Thankfully I had a regular blood test from my doctor a few months later. Results came back so bad they said it had to be a mistake because “if these numbers were real you’d be literally unable to stand up, practically dead, and obviously you’re not.”

So they chucked the results (“don’t worry, these mistakes happen all the time!”) and ran another blood test. They called me up with results, said they were even worse than the first, and told me to run, not walk, to a hematologist. Didn’t take them long after that to figure out I had a rare form of leukemia.

My white blood cell counts were literally off the charts, making my blood super thick (“like potato soup”, my doc explained), and that was creating undue pressure in the blood vessels in my eyes (hence the flashing).

Four years later I’ve still got leukemia but its mostly under control thanks to some relatively new miracle drugs (thanks, Science!) Oh, and my eyes are mostly back to normal, though it did seem to screw up my vision a little bit so now I have to wear glasses.”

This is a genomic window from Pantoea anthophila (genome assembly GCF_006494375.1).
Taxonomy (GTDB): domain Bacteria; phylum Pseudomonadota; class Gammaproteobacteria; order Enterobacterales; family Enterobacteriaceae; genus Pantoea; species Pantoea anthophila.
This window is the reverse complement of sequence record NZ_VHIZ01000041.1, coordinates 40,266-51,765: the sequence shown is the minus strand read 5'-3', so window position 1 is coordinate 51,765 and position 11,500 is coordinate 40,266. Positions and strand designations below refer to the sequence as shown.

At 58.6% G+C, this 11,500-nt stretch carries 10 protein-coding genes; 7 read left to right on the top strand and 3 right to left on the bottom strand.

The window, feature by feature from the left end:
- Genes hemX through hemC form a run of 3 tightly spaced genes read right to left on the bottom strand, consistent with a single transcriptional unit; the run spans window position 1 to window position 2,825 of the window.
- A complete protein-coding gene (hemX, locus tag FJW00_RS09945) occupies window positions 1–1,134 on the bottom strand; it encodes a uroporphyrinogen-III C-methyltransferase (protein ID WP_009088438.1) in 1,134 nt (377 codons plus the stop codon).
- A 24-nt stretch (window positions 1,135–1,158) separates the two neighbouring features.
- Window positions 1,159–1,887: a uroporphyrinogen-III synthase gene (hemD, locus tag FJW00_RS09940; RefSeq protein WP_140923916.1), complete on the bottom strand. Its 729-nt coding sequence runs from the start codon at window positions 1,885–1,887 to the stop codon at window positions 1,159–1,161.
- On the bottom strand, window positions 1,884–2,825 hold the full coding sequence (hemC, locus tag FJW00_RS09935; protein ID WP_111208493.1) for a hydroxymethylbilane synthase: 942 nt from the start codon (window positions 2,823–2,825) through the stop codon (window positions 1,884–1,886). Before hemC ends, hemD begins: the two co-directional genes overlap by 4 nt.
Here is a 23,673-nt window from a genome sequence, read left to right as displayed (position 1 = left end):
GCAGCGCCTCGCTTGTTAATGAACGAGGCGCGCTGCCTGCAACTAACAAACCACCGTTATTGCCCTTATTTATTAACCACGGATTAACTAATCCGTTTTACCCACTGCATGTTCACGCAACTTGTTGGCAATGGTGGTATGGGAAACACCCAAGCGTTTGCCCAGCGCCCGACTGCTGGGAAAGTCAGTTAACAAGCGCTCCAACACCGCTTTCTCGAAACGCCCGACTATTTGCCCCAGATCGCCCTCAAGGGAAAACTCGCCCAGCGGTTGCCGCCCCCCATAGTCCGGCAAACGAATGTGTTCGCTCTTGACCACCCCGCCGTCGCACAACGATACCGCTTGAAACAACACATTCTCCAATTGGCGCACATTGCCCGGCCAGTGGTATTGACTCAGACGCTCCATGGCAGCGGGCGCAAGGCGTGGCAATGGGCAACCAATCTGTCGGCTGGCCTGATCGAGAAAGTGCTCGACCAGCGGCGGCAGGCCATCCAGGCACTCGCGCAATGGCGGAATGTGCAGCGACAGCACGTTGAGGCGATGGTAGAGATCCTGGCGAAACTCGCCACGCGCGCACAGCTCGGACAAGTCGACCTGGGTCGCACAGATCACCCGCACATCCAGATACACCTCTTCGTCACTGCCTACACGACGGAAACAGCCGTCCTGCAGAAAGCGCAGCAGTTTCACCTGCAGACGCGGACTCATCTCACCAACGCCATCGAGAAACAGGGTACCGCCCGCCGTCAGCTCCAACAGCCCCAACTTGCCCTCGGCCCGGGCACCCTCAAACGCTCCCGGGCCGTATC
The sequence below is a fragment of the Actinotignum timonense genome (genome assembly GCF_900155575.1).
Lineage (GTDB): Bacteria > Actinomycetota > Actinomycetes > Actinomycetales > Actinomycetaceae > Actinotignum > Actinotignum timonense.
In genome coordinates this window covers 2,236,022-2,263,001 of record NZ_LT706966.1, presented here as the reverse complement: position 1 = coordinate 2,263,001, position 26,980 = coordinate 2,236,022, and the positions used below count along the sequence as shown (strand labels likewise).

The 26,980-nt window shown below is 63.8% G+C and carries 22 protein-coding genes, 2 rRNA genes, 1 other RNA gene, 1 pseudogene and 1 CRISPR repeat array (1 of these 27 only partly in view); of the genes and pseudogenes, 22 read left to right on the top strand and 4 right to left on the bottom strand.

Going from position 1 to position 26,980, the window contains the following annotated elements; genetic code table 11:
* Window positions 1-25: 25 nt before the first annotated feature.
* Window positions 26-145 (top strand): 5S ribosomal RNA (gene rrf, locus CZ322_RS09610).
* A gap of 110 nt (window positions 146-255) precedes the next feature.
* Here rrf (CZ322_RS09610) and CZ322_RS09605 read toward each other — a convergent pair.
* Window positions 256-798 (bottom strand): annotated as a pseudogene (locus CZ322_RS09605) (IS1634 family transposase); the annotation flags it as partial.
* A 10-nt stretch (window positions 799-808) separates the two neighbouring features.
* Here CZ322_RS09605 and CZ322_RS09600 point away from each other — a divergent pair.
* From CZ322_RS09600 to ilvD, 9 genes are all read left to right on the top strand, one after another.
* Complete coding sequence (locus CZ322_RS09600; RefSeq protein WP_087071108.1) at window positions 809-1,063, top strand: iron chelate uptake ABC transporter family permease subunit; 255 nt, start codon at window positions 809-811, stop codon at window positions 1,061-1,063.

12. A weird feeling.

“This might sound really really strange, but I felt “high” all the time. Like I was detached from reality.

Hard to put into words. Went in, found a tumor, hodgkins & non-hodgkins at the same time.”

13. Seizures.

“I started having seizures.

At first they were small ones–a random smell and really strong deja vu, and then I started having tonic clonic seizures a year later.

The one nice thing is that among growths in the brain, it is the slower growing ones that are more likely to cause seizures so at least there’s that.”

14. Go get checked.

“This question hits too close to home for me. I am currently fighting stage IV rectal cancer that spread to my liver. I am a late 50’s male that was too stupid and arrogant to go get checked or have a colonoscopy when the doctors said I should.

I thought I knew my body better than they did. That naive attitude will probably end up costing me my life. My family is what forced me to finally act, but unfortunately, too late.

I have had digestive problems my entire life. Born with a faulty pyloric valve. Lousy eating habits, bad choices, lack of caring, have finally caught up with me. Everything has a price and the bill eventually comes due. I am paying now.